Review by David Baldwin
Oliver (Azhy Robertson) is 8-years-old, friendless and on the autism spectrum. He is non-verbal, so he communicates by writing and typing on his phone and tablet. One night, he awakens to a children’s story on his phone called “Misunderstood Monsters”. The story revolves around a monster named Larry, who longs to be loved and have a friend to play with. As Oliver reads the story, weird things start happening in his room. He thinks nothing of it, but Larry is desperate to make a new friend and will stop at nothing to make sure it’s Oliver.
Prior to this year, I never put a whole lot of thought into the “kids in peril” genre, specifically as it relates to horror movies. The films were either good or bad, and the decisions made by the characters usually landed somewhere between asinine and completely outrageous. Of course I saw myself in the kid characters, but I never really saw myself as one of the parents. But now that I have a child of my own, all I could see when I watched Come Play was how much I related to the parent characters and their struggle to keep their child safe. It was something I could suddenly empathize with, and something I actually understood versus something I merely had an understanding of.
And when I think of it that way, Come Play becomes the kind of visceral, eye-opening experience that I am not sure I will be able to ever watch again while my son is growing up.
That may sound like a ringing endorsement for Come Play and a light suggestion of how scary the film is. And I want to say that it is really scary for everyone watching, not just new Dads terrified of how they are going to keep their children safe. But Come Play is only half as effective as those things. Writer/Director Jacob Chase, in adapting his short film Larry, has indeed made a moderately creepy thriller that does its best to fit into that 1980s Spielbergian mold of childlike wonder and innocence (which is made stronger by the fact that Steven Spielberg’s Amblin Partners produced the film). In making the film like that however, it is never really clear who Chase made it for — teenagers and young children who would watch the film at sleepovers, or adults and parents like me who would watch later at night once their kids are asleep.
With that in mind, it is not hard to imagine the film not being a success for either group. It is not scary enough for kids and is not dark enough for adults. It straddles the line between both sides and never seems willing to fully give into either one. Do not get me wrong, some moments are truly chilling and compelling (specifically because Robertson is so great at articulating and communicating Oliver’s fear physically rather than verbally), as is the way Chase uses Oliver’s technology and manipulates the film’s soundtrack to deliver a handful of prime scares. But the film is not consistent enough. And despite running 96-minutes long, it lacks the momentum needed to propel itself from beginning to end. It also cribs from Lights Out and The Babadook, but it’s not like the majority of the audience keeps track of these things the same way critics do.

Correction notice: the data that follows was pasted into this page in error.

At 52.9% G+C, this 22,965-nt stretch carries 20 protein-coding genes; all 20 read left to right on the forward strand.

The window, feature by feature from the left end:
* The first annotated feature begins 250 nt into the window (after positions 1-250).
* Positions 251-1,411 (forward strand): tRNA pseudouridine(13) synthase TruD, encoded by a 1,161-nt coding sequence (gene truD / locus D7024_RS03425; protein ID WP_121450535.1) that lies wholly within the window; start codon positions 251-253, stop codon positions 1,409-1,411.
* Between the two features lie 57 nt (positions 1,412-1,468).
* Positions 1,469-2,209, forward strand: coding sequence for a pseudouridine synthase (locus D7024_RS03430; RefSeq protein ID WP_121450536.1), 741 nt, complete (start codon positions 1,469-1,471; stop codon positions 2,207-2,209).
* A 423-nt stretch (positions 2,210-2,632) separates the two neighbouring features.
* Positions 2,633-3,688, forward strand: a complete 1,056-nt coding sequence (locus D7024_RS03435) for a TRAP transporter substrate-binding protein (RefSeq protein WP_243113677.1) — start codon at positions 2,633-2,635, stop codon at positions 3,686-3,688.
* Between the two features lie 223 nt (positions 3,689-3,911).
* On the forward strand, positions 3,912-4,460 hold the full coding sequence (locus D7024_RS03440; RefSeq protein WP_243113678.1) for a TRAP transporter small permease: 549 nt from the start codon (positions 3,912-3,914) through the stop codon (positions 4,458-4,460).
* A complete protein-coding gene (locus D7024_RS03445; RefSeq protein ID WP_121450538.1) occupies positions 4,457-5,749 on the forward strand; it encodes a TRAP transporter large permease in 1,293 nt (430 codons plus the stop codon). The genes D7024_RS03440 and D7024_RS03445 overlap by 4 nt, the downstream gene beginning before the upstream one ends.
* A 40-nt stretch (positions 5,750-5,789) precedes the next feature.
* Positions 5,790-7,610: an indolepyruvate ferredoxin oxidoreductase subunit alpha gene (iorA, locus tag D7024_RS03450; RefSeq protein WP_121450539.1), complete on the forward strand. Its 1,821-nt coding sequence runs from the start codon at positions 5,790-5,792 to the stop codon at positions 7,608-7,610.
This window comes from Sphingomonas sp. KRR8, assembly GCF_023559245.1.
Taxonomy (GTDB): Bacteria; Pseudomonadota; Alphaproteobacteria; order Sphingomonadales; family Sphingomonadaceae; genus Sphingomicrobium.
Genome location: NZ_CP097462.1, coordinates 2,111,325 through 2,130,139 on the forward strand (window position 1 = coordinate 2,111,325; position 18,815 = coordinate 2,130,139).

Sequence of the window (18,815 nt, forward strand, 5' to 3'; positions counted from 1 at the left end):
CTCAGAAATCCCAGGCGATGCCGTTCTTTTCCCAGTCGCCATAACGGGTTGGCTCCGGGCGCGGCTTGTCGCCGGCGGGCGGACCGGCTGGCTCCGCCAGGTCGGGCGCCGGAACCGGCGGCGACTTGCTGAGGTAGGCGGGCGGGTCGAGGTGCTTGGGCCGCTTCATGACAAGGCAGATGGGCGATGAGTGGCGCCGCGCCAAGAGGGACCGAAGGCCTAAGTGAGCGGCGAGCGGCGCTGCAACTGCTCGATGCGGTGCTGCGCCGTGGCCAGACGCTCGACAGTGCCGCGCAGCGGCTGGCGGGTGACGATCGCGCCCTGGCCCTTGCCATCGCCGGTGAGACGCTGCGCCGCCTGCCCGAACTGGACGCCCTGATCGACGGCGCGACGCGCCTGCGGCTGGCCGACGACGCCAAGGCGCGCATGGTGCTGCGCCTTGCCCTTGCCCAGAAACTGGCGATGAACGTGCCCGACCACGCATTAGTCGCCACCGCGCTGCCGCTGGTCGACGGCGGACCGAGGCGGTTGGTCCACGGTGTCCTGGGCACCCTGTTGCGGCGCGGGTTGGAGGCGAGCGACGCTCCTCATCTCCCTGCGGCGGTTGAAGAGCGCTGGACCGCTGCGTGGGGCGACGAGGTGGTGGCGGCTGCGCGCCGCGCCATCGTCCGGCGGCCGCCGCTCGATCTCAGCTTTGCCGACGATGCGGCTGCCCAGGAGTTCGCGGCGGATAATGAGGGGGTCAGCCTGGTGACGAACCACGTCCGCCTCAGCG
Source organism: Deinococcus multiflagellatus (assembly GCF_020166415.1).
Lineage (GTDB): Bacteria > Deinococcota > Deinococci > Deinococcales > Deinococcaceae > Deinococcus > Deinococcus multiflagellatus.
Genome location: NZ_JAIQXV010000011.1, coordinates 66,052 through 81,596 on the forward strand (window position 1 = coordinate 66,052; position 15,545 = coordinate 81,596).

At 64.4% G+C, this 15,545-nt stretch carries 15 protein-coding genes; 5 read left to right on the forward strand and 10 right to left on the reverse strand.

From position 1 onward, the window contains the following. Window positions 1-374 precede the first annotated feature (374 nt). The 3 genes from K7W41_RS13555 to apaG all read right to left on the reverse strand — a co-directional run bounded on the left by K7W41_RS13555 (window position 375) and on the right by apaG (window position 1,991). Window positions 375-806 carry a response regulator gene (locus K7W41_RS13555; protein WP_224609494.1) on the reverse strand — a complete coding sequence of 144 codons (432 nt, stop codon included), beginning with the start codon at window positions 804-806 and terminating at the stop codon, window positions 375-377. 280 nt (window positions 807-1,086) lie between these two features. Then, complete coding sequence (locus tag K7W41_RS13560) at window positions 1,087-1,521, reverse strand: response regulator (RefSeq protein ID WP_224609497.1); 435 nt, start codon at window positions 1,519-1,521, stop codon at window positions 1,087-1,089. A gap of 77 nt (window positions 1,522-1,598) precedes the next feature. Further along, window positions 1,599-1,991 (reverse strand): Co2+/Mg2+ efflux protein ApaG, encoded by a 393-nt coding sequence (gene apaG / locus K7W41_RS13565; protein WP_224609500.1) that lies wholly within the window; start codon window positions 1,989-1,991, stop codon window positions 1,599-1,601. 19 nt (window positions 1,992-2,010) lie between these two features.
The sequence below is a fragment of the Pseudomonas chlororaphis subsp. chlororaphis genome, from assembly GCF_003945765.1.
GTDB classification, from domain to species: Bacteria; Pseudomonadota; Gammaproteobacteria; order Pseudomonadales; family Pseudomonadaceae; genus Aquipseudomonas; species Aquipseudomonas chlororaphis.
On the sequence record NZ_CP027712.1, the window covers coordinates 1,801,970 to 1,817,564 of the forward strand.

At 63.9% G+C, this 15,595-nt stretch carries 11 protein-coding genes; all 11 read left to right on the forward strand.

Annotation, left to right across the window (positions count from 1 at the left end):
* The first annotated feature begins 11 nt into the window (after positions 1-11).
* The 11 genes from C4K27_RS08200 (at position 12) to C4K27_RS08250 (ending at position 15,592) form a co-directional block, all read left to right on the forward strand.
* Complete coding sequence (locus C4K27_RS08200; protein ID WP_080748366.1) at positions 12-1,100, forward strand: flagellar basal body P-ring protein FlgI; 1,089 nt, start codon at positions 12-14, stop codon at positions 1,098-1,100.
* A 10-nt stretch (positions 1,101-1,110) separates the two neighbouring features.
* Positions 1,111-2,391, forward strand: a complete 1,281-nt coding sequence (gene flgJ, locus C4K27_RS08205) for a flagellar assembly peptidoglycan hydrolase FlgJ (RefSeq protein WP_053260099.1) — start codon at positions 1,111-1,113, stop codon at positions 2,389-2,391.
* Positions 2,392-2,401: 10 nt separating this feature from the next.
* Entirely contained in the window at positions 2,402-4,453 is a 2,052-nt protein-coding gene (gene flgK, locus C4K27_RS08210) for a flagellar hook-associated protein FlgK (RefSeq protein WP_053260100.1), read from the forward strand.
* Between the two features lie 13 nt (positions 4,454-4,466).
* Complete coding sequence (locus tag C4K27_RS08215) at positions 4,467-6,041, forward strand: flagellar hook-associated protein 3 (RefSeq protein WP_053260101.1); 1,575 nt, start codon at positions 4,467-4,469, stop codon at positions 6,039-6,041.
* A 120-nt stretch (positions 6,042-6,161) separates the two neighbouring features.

And the less said about its ending, which is best described as schmaltzy macabre, the better. I doubt even Guillermo del Toro would dare go in the utterly bizarre direction this one does.
While I loved how Chase used visual and puppet effects to bring Larry to life, I think the best thing he does do — and what he should have done much more of — was focus on Oliver’s parents Sarah (Gillian Jacobs) and Marty (John Gallagher Jr.). Their impending divorce really sets the film in motion, and the way they struggle throughout to understand how they can best care for Oliver leads to some truly emotional moments, especially for Jacobs. The way the film addresses Oliver’s non-verbal autism diagnosis in these scenes is truly wonderful, and more detailed than you might expect. But Chase never leans far enough into any of this, seeming just content to let it play out in the background away from the madness going on with Larry in the foreground. It would have gone a long way to build on Robertson’s terrific performance, but much like other elements within Come Play, it feels like a missed opportunity.
Come Play is quietly effective in some moments, but suffers from an identity crisis in others. It never knows quite how far to go to please its audience and does not explore everything it presents in the way that it should. I started this review off by noting how visceral and eye-opening Come Play was to watch as an new parent. And while I know those feelings will likely not dissipate anytime I watch a movie of its ilk in the future (especially not for the next 18 years at least), I feel like they would have been better served by a better film.
Come Play hits theatres on Friday, October 30. Please ensure you are cautious and respect all Covid-19 protocols if you choose to see this film theatrically.